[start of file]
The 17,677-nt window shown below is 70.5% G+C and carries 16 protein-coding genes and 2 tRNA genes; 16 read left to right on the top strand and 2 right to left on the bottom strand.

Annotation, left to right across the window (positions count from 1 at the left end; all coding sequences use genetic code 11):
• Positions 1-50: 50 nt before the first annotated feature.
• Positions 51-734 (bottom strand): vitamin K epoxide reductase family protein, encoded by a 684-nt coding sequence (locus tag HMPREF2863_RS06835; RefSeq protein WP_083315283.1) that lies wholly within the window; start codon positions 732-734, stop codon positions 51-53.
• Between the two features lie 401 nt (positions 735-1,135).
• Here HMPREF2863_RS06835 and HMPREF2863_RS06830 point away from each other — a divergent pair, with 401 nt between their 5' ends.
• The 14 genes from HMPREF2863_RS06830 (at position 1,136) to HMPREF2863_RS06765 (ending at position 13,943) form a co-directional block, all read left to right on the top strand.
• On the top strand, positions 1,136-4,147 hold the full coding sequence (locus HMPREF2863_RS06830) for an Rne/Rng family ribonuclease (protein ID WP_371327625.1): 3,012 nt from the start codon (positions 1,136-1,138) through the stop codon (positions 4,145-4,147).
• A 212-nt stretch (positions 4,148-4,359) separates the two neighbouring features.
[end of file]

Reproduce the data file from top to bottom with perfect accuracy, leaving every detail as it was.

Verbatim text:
The 17,677-nt window shown below is 70.5% G+C and carries 16 protein-coding genes and 2 tRNA genes; 16 read left to right on the top strand and 2 right to left on the bottom strand.

Annotation, left to right across the window (positions count from 1 at the left end; all coding sequences use genetic code 11):
• Positions 1-50: 50 nt before the first annotated feature.
• Positions 51-734 (bottom strand): vitamin K epoxide reductase family protein, encoded by a 684-nt coding sequence (locus tag HMPREF2863_RS06835; RefSeq protein WP_083315283.1) that lies wholly within the window; start codon positions 732-734, stop codon positions 51-53.
• Between the two features lie 401 nt (positions 735-1,135).
• Here HMPREF2863_RS06835 and HMPREF2863_RS06830 point away from each other — a divergent pair, with 401 nt between their 5' ends.
• The 14 genes from HMPREF2863_RS06830 (at position 1,136) to HMPREF2863_RS06765 (ending at position 13,943) form a co-directional block, all read left to right on the top strand.
• On the top strand, positions 1,136-4,147 hold the full coding sequence (locus HMPREF2863_RS06830) for an Rne/Rng family ribonuclease (protein ID WP_371327625.1): 3,012 nt from the start codon (positions 1,136-1,138) through the stop codon (positions 4,145-4,147).
• A 212-nt stretch (positions 4,148-4,359) separates the two neighbouring features.